- Why do different Virtuoso instruments activate different effects? Does it come down to how practiced their initial owners were? It’s more down to how Argent Adept uses them. They mentioned earlier about him using different tempos to affect time, so it would make sense for a rhythm instrument to be involved with that. That’s a bit more obvious a connection between form and function, but it’s also why a horn and a stringed instrument do different things as well - the different types of music do different magical things. On top of that, the individual has a major impact as well - Billy Joel and Elton John both play the piano, but they’re very different musicians and this would carry over to different Virtuosos getting different effects from the instruments.
- What does Apostate doe to turn people into demons? It’s the externalized version of Fanatic’s power. She believes herself to be a thing and becomes that thing. He lies to people over time in such a way that he can convince them that they are a different thing and, over time, his power makes them become that thing. His lies allow them to accept Host influence.
- We see Dame Katerina show control over blood, but it’s loose blood - could she control blood that’s still in a person? Could all vampires do this or is it her specialty? Blood mages can control blood and that includes when it’s still in somebody, but there are still different levels of aptitude and ability. That happens to be a specific thing that she in particular specializes in.
- Does Isis have control over Magic as the Goddess of Magic? Could she cut somebody off from magic? She is a master of the type of magic that she/the other Egyptian gods use and is the most magical of them. She could try to use her power to cut somebody off from their power source, but she may not be able to do so. She’s not the “goddess of all magic” (such a being would be impossible), she’s more just the “goddess whose special skill is magic directly.” None of them are really “gods” - they’re more along the lines of claiming that “I’m the god of [X] because I’m the best at [X]” and everyone goes along with that. That’s a major component of the conflict between Ra and Atum since they’re both so good at fire.
- Are the Cursed Acolytes actually cursed? The power they have is Discordian in nature and they have a lot of Discordian power. The “curse” is that this will almost assuredly result in great harm to both themselves and their allies eventually (this doesn’t come across as clearly in the game as they imagine it in the comics).
- I have an RPG player who’s been building a character who is learning magic online and uses things like web forums and Discord servers to ask questions and whatnot; which heroes and/or villains might make use of technology in this way to guide new magic users? Who would shun such practices (either through disdain for the technology or just because “teaching magic over the internet” is a terrible idea)? The Vandals might teach this way, just to be trolls. No heroes would teach people that way. If that’s the character backstory that somebody brings to you, the way they’d approach it would be to have it set up as imagining all the people who talk about learning magic and everything online and setting up everything to do so, but then have this guy actually succeed. Like, everybody is all like “ok, so today I tried such and such and I think it might be working” and all the random junk that people try. Then this guy logs on, sees what people are trying, does so himself and his attunement is such that this actually works and he forges a connection to some power source. Then he’s all excited and keeps posting about what he’s doing and asking questions and everybody else is just offering encouragement and suggestions that should totally work, but is still the same nonsense. So the fun is that this person who is actually trying to learn and find his way through the minefield that is magic use is getting help from wannabes. Maybe he eventually finds a real forum or he can prove that he really is doing stuff to a level that somebody who’s actually in the know and keeps tabs on these nonsense forums contacts him and pulls him aside.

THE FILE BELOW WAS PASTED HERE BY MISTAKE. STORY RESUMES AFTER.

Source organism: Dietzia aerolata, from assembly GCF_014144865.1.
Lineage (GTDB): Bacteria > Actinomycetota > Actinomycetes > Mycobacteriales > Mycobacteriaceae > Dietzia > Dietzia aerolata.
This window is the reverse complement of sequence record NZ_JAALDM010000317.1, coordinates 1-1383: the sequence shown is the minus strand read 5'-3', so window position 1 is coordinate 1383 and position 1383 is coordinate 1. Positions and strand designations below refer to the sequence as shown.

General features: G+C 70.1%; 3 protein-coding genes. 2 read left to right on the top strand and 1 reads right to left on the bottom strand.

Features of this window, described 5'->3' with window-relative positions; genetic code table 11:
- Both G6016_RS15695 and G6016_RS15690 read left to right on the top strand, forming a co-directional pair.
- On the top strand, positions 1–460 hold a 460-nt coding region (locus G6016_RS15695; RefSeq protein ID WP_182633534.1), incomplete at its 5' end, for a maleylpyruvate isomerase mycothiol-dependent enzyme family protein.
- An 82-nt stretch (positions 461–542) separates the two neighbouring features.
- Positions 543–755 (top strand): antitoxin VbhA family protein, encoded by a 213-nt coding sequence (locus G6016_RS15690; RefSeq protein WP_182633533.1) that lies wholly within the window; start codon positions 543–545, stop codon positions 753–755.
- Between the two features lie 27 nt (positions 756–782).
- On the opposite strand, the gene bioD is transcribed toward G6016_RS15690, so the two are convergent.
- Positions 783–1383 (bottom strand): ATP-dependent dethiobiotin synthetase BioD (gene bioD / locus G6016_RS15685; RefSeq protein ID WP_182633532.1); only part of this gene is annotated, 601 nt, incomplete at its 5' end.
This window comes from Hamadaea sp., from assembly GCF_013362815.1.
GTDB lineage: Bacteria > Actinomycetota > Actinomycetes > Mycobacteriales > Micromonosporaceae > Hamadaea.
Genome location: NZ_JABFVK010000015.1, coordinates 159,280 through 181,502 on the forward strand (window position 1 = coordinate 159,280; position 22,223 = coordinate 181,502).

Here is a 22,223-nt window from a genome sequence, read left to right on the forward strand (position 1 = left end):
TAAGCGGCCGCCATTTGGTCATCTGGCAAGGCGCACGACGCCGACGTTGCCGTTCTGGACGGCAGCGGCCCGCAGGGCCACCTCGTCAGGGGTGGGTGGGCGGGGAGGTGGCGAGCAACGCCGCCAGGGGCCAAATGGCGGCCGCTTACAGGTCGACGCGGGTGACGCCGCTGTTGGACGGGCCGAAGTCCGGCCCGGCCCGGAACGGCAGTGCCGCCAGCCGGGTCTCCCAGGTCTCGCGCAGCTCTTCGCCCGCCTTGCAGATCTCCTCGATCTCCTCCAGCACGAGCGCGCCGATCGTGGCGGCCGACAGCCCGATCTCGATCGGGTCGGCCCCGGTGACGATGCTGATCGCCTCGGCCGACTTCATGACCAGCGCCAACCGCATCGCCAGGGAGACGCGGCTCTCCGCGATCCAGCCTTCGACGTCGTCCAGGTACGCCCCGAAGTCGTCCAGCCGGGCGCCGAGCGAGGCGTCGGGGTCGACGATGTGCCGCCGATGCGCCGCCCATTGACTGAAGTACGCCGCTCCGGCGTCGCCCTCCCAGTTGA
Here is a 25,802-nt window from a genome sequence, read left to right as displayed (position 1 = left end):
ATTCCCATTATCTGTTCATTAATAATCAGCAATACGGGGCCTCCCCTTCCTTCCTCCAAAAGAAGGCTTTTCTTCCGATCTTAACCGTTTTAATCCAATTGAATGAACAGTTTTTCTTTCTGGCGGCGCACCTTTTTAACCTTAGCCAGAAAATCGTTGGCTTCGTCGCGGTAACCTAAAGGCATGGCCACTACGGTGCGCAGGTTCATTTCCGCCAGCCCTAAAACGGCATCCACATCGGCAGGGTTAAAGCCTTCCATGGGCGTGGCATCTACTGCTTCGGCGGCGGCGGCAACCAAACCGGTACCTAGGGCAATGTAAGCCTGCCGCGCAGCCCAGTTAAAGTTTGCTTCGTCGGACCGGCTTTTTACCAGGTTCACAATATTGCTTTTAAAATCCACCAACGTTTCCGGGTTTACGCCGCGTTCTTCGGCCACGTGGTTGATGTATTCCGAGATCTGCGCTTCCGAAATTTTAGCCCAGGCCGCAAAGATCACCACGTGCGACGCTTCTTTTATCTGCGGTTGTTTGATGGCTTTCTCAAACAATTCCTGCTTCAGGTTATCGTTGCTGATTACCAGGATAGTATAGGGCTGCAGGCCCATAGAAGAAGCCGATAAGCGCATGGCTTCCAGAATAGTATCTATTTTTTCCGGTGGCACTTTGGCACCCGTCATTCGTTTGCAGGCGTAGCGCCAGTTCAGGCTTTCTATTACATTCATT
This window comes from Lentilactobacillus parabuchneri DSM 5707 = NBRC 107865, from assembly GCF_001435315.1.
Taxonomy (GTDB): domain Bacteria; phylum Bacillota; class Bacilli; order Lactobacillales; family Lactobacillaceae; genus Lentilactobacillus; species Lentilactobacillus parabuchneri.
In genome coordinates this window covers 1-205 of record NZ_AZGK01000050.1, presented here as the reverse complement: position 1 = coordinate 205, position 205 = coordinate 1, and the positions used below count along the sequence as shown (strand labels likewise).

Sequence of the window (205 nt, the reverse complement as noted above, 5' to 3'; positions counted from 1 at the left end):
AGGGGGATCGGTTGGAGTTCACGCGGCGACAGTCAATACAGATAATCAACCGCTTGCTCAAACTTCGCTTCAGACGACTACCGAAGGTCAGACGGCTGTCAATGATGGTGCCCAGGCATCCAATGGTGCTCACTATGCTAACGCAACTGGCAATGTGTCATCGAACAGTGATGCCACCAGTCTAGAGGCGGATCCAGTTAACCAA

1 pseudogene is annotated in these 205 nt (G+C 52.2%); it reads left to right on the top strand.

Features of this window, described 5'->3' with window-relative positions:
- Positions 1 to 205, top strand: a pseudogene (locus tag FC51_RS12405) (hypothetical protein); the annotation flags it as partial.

- Could a mage create a do-it-yourself printer/ink cartridge that could print out ready-made magic circles and other similar things [the letter goes on about further “using technology to do magic” things like that]? They’ve talked about Unity and using magic to do technology, but going the other way… Magic is difficult, dangerous, and costly, so it’s not like we should be encouraging this sort of thing. They can see a story were somebody is dabbling in this sort of thing and becomes some kind of digital/technomage. We’re too early on to possibly get to the point where we have technology-aided magic going on. Maybe if Omnitron-X and Unity got together to work on such a project we could get on a road to where we head in that direction years later. We are getting to the point where they could see Virtual Reality technology getting involved and the more the lines between people and machines gets blurred the closer we’d get to the fusion of magic and technology happening.
- Are science and magic anathema to one another causing attempts to join them to fail? No, but nothing naturally works with magic. Using magic as a person is difficult and not likely to work. Trying to get it to work with technology will also be difficult. We’re even looking at a situation where modern technology might actually be taking us away from magic (if you’re writing something as part of a ritual the old ways of using a quill pen made of a feather that was once part of a living being is probably going to be less effective than writing that exact same thing with a fountain pen). Finding new ways to bridge those gaps while still using modern technology is a new problem, but not necessarily an insurmountable one.